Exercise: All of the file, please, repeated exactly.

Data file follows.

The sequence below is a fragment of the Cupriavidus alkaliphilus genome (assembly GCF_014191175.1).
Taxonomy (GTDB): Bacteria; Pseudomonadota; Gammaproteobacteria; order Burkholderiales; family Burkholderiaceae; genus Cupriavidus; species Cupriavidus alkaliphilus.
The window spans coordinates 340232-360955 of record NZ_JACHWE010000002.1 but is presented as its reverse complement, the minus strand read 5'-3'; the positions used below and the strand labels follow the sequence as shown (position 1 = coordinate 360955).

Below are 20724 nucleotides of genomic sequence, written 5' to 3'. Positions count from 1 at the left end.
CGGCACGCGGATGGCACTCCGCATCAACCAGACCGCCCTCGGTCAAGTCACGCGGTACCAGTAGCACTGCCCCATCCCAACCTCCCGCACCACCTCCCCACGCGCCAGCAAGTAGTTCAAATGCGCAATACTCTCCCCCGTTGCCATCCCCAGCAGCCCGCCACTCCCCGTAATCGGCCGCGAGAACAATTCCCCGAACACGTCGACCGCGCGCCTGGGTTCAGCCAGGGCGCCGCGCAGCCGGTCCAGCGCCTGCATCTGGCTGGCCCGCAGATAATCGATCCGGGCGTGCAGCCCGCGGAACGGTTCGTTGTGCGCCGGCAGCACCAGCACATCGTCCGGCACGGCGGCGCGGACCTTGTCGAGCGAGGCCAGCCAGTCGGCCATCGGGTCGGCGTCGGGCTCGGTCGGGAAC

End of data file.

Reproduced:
The sequence below is a fragment of the Cupriavidus alkaliphilus genome (assembly GCF_014191175.1).
Taxonomy (GTDB): Bacteria; Pseudomonadota; Gammaproteobacteria; order Burkholderiales; family Burkholderiaceae; genus Cupriavidus; species Cupriavidus alkaliphilus.
The window spans coordinates 340232-360955 of record NZ_JACHWE010000002.1 but is presented as its reverse complement, the minus strand read 5'-3'; the positions used below and the strand labels follow the sequence as shown (position 1 = coordinate 360955).

Below are 20724 nucleotides of genomic sequence, written 5' to 3'. Positions count from 1 at the left end.
CGGCACGCGGATGGCACTCCGCATCAACCAGACCGCCCTCGGTCAAGTCACGCGGTACCAGTAGCACTGCCCCATCCCAACCTCCCGCACCACCTCCCCACGCGCCAGCAAGTAGTTCAAATGCGCAATACTCTCCCCCGTTGCCATCCCCAGCAGCCCGCCACTCCCCGTAATCGGCCGCGAGAACAATTCCCCGAACACGTCGACCGCGCGCCTGGGTTCAGCCAGGGCGCCGCGCAGCCGGTCCAGCGCCTGCATCTGGCTGGCCCGCAGATAATCGATCCGGGCGTGCAGCCCGCGGAACGGTTCGTTGTGCGCCGGCAGCACCAGCACATCGTCCGGCACGGCGGCGCGGACCTTGTCGAGCGAGGCCAGCCAGTCGGCCATCGGGTCGGCGTCGGGCTCGGTCGGGAAC